That gives a good flavour I think of the impact of the shift from Hegel's picture of progress in understanding, in comprehension of the whole, to a picture of progress in material conditions and psychology as materially determined, making a kind of conspiracy-theory of history revealing to the initiated how society is inevitably set to become.

The big problems with these pictures of dialectic, both claiming to be refining rational and objective methods of interpretation if not enquiry, are underdetermination of causes, and subjectivity of conceptual units or supposed 'wholes'. Instead of being a way to understand the development of comprehension, or steps in the discourse of power, it becomes only a retroactive story-telling method taht narrows the picture of what could happen towards what did happen.

Popper actively sought to refine how we understand what science is, in order to demarcate Marx's 'materialist mysticism' out of it (along with Freudian Psychoanalysis) becuase it 'undermined and eventually lowered the traditional standards of intellectual responsibility and honesty'.

"The whole development of dialectic should be a warning against the dangers inherent in philosophical system-building. It should remind us that philosophy should not be made a basis for any sort of scientific system and that philosophers should be much more modest in their claims." -Popper in his essay 'What is Dialectic?'

A more humble view of a historical dialectic, can see it as a form of defeasible reasoning aiming to examine unconscious social motives or pressures, like understanding history in terms of a discourse of power derived from various factors (leverage, but that not always used by necessity in deterministic development), as say by Foucault.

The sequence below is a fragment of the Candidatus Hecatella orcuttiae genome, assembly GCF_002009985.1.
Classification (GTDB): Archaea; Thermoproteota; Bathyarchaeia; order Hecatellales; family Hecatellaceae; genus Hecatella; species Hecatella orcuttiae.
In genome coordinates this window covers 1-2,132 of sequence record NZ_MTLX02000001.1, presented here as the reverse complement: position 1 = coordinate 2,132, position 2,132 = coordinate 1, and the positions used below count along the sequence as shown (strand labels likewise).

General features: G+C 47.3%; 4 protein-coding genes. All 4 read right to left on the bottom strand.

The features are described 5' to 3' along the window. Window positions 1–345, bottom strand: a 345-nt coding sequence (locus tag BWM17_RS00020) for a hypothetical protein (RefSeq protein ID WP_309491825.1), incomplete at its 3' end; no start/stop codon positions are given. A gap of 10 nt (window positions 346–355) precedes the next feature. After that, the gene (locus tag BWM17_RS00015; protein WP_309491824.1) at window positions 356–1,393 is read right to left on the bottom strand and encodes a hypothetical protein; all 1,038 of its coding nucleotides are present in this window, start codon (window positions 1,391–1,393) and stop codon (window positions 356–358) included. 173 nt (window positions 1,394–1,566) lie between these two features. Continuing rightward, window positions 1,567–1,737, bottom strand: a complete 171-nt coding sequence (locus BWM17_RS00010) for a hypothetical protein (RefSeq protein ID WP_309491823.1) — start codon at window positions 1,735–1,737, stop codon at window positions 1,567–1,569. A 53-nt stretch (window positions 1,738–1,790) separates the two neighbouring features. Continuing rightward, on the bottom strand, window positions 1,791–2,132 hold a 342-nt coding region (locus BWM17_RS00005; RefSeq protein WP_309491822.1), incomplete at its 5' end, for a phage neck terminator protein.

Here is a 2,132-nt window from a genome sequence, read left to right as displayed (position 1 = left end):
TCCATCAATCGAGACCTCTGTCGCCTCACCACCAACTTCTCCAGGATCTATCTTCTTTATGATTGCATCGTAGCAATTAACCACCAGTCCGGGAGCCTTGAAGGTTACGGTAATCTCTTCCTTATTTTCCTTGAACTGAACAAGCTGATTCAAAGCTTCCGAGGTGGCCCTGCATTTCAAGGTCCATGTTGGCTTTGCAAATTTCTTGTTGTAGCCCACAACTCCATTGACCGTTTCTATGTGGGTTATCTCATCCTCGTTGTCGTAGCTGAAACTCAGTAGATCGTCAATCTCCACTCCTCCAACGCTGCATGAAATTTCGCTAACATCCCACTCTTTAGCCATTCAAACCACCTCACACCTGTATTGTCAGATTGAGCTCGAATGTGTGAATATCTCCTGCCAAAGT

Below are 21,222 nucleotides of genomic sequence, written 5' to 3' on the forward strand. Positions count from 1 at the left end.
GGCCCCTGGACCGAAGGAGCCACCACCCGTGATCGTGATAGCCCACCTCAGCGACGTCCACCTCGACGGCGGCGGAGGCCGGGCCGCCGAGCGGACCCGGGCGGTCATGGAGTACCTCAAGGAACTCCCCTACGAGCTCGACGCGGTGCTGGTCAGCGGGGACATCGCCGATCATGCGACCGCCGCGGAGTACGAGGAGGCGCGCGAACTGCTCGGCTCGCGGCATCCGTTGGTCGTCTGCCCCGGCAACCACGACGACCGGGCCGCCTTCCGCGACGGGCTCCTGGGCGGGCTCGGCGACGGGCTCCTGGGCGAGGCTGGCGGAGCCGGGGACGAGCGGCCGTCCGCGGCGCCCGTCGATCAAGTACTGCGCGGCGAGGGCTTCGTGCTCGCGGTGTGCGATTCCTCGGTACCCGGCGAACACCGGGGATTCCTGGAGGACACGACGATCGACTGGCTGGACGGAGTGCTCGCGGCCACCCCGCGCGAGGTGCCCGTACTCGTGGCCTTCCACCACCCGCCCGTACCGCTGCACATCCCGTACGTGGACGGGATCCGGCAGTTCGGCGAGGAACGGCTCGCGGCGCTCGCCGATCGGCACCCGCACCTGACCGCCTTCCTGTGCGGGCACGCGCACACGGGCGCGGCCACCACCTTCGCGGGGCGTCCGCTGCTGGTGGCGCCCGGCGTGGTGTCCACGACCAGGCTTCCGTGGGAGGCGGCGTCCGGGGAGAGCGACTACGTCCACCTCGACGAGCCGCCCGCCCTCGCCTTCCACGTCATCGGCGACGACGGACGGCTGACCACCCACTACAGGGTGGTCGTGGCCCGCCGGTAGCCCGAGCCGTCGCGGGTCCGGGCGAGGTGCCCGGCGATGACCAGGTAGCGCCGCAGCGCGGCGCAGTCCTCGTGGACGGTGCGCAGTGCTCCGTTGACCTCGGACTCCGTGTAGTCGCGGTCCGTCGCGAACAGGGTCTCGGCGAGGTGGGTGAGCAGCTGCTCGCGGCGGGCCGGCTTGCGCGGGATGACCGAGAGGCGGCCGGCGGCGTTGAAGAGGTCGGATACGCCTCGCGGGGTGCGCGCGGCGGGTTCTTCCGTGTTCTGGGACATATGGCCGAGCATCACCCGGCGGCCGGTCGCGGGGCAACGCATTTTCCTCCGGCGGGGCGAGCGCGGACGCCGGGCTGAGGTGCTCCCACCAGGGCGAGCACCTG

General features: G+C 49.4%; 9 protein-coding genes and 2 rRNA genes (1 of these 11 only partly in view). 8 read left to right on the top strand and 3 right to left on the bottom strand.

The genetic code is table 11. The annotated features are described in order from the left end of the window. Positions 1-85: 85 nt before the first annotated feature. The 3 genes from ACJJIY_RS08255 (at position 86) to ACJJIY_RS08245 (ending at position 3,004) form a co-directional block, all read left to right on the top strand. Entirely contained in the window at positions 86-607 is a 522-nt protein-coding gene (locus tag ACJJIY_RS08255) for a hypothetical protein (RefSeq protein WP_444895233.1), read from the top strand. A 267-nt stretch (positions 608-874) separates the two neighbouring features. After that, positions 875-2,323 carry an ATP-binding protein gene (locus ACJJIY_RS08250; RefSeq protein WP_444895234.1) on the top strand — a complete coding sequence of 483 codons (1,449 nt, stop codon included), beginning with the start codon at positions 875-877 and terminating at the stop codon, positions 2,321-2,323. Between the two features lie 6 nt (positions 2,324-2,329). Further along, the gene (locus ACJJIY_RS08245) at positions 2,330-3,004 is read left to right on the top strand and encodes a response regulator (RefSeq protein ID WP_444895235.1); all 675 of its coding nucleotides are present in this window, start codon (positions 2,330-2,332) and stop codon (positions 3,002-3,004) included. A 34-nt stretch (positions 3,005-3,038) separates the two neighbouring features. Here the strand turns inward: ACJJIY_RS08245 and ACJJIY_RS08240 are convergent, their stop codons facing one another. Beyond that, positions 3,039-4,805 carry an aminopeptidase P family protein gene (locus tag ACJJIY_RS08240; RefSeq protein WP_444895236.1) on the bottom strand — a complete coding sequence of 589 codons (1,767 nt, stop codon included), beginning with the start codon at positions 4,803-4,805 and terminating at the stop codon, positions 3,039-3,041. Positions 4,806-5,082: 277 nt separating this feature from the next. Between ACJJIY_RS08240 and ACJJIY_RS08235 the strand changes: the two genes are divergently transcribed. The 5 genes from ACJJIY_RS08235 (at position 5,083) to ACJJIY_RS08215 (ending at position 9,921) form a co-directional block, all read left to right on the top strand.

I would argue we can in general look at progressive politics as hopeful about the future and the possibilities of social change, as a utopian tendency, and conservative politics as more fearful about social change and as motivated by fear of threats chaos and collapse. Jonathan Haidt relates the polarity to degrees of tolerance of ambiguity, and people's development or not of that to their sense of danger during adolescence, which could be impacted by things like participating in agrarian vs pastoral agriculture (herders can lose their whole wealth in one raid, & tend to have feuding & honour-cultures). This can recover a sense of dialectic development but an evidence based on, individualist vs communitarian, optimistic vs pessimistic, tolernace of ambiguity as grounded in a kind of secure-attachment and allowing scope for greater integration, and different locii of control.